SCIENCE MATTERS by David Suzuki
• A 14-year-old boy in Donetsk, Ukraine, made a fascinating discovery halfway around the world and 894 metres under the sea. Kirill Dudko was watching Neptune Canada’s live-stream footage of the ocean floor near Vancouver Island on his computer when he saw a creature with a “nose and moustache” eat a hagfish. It seemed unusual so he contacted Neptune scientists who checked the footage and identified an elephant seal.
It was unusual. Predators normally spit out the eel-like hagfish or avoid them altogether because they excrete foul slime when threatened. Scientists had never before seen an elephant seal eat one and may not have noticed this evidence had it not been for Kirill. They believe the seal quickly slurped up the hagfish before it could release its slime.
Like many “citizen scientists,” Kirill played an important role in advancing our understanding of the world. It takes a lot of study and training to become a scientist, but with some knowledge of scientific method, anyone can practise science.
Citizen science is not a new concept. The Audubon Society started its Christmas bird count in 1900. As the Society explains, from December 14 to January 5, tens of thousands of volunteers throughout the Americas grab their binoculars, bird guides and checklists and head outside. “Each of the citizen scientists… makes an enormous contribution to conservation. Audubon and other organizations use data collected in this longest-running wildlife census to assess the health of bird populations and to help guide conservation action.”
Thanks to the Internet, citizen science is a more powerful tool than ever before. Some projects are passive, such as Seti@home, where people set their home computers to search for signs of extraterrestrial life when they aren’t using them. Others take a bit more effort. The Louisiana Bucket Brigade provides tool kits and training for people who live near oil refineries and chemical plants to take air samples for lab analysis.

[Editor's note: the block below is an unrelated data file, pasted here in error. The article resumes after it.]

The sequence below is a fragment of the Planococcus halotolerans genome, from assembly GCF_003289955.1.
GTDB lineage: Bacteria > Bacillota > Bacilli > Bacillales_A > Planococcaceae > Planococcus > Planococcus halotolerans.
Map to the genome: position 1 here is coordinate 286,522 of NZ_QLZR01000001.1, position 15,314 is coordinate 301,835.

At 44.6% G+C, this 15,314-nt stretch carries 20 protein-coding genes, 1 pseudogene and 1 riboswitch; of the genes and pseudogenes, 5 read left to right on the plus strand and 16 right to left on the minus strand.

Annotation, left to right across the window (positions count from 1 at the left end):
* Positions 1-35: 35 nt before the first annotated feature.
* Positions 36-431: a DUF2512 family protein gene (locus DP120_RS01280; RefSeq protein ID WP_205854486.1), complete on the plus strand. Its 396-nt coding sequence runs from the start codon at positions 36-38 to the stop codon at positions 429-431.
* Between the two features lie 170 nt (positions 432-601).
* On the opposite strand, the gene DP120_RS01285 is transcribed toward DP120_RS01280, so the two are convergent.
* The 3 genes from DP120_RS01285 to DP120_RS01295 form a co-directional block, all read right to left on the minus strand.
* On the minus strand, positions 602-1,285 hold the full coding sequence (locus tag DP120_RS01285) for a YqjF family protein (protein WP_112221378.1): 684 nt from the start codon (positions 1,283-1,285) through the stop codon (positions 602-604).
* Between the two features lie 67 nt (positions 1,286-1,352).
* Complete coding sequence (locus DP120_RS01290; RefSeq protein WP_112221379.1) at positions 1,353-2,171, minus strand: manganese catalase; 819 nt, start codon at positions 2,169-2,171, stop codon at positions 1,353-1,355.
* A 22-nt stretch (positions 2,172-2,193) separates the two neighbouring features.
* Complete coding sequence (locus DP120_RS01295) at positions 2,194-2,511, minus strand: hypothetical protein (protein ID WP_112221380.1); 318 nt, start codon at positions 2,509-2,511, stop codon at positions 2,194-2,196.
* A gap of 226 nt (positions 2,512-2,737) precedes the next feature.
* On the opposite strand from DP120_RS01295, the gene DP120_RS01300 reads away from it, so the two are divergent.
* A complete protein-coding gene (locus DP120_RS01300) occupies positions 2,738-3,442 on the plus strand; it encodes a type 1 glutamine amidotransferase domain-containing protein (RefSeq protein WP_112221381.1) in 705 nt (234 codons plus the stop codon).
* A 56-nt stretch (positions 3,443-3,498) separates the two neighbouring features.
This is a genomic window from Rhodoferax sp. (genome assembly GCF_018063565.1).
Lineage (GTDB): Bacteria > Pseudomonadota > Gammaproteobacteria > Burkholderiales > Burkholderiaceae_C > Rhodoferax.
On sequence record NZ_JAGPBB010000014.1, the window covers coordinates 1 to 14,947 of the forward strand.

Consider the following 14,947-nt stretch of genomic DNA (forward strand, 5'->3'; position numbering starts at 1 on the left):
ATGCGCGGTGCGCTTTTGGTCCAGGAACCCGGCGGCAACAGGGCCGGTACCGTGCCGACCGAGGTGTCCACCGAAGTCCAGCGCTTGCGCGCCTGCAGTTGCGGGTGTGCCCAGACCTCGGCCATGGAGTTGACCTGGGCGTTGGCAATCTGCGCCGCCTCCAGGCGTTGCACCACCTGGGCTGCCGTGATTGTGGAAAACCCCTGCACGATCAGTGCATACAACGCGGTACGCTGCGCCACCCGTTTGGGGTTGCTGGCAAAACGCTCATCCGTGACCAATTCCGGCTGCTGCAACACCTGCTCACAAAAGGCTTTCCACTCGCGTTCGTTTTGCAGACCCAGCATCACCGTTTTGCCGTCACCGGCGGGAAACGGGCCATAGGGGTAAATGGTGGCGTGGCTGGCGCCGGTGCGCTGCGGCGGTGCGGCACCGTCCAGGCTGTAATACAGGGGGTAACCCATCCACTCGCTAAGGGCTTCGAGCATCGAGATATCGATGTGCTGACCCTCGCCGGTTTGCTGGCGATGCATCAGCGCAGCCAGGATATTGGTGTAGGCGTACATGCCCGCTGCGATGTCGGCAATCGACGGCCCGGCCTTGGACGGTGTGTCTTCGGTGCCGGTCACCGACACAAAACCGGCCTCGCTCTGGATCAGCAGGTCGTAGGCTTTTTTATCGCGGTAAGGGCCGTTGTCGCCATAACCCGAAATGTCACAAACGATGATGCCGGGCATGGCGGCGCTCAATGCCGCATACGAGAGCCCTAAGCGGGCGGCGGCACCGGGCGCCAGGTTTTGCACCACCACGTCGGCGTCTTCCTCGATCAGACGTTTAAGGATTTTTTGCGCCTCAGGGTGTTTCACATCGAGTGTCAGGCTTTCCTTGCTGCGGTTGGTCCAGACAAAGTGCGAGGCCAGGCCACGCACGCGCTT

Some, like the American Gut project, are highly interactive, requiring participants to provide detailed information about their diet and send in stool, oral or skin samples… The research is designed to “help shape a new way of understanding how diet and lifestyle may contribute to human health through each person’s suite of trillions of tiny microbes.”
The David Suzuki Foundation has also invited assistance from citizen scientists, most recently asking Canadians to participate in a survey about toxic ingredients in common personal care products like soaps, shampoos and cosmetics.
On its website, Scientific American describes a range of citizen science projects designed to do everything from tracking animals in Africa’s Serengeti to analyzing historical patterns in human DNA to studying the ways people play with their dogs.
Beyond providing valuable research, citizen science is a fun way for people to engage with nature and learn about the world and their place in it. Some citizen scientists get involved for fun. Others have a general interest in science or a particular research area. Kirill Dudko plans to become a marine biologist. Regardless of their reasons or level of involvement, all citizen scientists help us gain a better understanding of the world and our place in it.
Written with contributions from David Suzuki Foundation communications manager Ian Hanington. Learn more at www.davidsuzuki.org